Improve Your Bottom Line With The Right Marine Coatings
Protective marine coatings – meant to guard surfaces from harsh environments – differ from other coatings in a very significant way. They are expected to stand up to salt in the air and in the water, as well as certain chemicals. Their utilization by companies that rely on repeated use of equipment, parts, etc. is crucial. They must be able to avoid replacing equipment, parts, and more, too soon and/or too often. Additionally, not only machinery but also containers (tanks) must be ready to go at a moment’s notice in order for companies to enjoy an impressive bottom line.
Where cargo containers are concerned, it is imperative that between cargoes, crews can move quickly. The time needed to switch from one car go to another can be reduced, and the range of cargoes extended, if the right coating is selected.
ROI, Versatility, and Cleaning Requirements for Marine Coatings
Lower maintenance costs are more easily achieved using properly coated tanks because they have a longer service life. So, not only will companies be able to use the tanks longer, they may be able to save money on their initial construction compared to that of a stainless-steel tank. Construction of a stainless-steel tank can, in fact, cost somewhere around three times as much as a specially coated tank of a different material.
There are other drawbacks to stainless steel in addition to its price tag. Cleaning can be costly due to constant problems with chloride attack. Initially, tanks are washed out with sea water – to remove certain cargo residues – at specific temperatures. If possible, to remove chlorides, washing with fresh water is then done. Only freshwater is used on some cargoes.
At various points throughout the life cycle of a cargo tank, stainless-steel tanks require passivation in order to maintain a specific quality. The specific cargo carried can determine passivation. Over the lifetime of a ship, devoted to maintaining tanks is approximately 16% of the entire maintenance budget for a stainless-steel tanker. Whereas 16% might not seem like much to some people, it is a giant chunk being taken out of a company’s bottom line.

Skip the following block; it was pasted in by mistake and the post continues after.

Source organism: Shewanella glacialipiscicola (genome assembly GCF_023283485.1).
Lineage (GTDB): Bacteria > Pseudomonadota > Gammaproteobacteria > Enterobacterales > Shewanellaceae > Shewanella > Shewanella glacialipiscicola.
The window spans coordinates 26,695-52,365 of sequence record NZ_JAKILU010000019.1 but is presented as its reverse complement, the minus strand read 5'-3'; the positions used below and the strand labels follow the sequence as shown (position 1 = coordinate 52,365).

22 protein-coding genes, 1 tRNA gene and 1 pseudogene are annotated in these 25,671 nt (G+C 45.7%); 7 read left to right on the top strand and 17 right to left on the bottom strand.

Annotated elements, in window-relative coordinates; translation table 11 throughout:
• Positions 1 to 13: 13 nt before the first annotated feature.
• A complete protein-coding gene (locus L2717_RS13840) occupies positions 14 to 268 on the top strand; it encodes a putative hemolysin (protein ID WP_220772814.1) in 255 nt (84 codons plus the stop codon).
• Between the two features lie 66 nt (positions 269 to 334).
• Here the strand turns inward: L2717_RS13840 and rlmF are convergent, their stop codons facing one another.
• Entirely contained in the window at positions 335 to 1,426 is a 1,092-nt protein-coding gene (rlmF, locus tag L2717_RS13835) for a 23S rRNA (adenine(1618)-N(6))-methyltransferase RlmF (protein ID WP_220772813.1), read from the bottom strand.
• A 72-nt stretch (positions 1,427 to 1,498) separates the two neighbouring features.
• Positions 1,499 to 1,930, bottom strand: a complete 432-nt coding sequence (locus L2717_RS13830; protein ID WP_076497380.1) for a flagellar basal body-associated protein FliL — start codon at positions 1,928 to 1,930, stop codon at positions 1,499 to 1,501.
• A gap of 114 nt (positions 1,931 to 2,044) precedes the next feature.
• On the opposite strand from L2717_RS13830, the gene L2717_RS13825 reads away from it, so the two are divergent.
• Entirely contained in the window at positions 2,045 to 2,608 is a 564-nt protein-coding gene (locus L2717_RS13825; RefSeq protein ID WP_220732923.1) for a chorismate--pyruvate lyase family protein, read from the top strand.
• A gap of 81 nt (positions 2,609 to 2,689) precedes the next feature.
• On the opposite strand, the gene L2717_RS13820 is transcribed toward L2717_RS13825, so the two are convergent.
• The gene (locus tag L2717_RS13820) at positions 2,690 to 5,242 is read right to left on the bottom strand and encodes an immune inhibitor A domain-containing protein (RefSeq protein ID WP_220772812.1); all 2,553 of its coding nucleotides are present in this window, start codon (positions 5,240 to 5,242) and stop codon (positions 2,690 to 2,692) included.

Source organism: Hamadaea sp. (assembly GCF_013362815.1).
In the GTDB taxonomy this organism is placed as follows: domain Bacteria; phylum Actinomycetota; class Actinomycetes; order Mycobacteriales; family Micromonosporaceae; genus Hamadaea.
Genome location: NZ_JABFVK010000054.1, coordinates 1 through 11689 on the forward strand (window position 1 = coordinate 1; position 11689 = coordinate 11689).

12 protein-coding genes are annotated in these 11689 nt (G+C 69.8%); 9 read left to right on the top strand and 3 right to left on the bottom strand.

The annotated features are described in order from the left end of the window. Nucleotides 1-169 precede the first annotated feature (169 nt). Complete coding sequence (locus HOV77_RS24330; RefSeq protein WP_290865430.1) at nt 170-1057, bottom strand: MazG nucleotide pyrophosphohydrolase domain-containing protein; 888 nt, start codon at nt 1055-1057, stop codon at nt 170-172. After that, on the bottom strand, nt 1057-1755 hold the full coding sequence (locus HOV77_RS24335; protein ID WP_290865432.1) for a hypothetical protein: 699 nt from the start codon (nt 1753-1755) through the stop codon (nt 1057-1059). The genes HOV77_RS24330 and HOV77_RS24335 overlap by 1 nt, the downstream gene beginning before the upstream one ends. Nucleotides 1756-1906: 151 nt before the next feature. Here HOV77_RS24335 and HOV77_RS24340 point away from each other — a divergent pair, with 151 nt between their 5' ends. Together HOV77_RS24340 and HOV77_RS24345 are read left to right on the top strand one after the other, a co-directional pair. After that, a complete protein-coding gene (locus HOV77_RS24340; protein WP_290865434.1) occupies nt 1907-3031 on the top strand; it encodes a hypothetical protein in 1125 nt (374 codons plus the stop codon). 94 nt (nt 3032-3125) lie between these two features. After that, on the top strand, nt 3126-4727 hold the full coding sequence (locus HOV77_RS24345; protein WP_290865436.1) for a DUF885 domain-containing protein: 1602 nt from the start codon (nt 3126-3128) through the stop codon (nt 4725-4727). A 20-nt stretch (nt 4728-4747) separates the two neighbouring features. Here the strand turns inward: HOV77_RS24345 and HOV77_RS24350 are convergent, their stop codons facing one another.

Phenolic Epoxy Coatings
With high absorption properties, phenolic epoxy coatings – when it comes to cargo loading and cleaning – have high restrictions. When sensitive chemicals such as edible oils are carried, there are strong cargo restrictions in place. Following the carriage of aggressive water-soluble cargoes, no aqueous cargoes, slops, wash water, ballast water, or steam may encounter the coating prior to its condition being restored. Restoration is achieved through ventilation.
Zinc Coated Tanks
Sometimes, tanks for the purposes mentioned here are zinc-coated for protection. Let’s say you have one of these a zinc-coated tanks and you’re using it for cargo.
Let’s further say that you had a cargo that consisted of vegetable oil, gas oil, or dyed gasoline. Now, however, you need to switch your cargo to MEG or methanol. Naturally, you’re going to want to clean out that tank. But beware! Zinc can be destroyed if traditional cleaning chemicals are used because of the vegetable oil, gas oil, or dyed gasoline you already transported in this tank.
You should only use chemicals that have been deemed safe for cleaning zinc. Into the capillaries and pores of the tank and its coating, previously carried cargo can migrate because tanks coated with zinc silicate are inherently porous.
Turn To A&A Coatings for your Marine Coatings
With HVOF, plasma spray, or any one of the other coating processes available through A&A Coatings’ thermal spray applications, ceramics, tungsten carbide, and other materials can be used for marine coatings. Corrosion resistance, wear resistance, and more are offered by these protective coatings.
If you’d like to find out how our coatings can help improve your bottom line, contact one of our knowledge representatives today.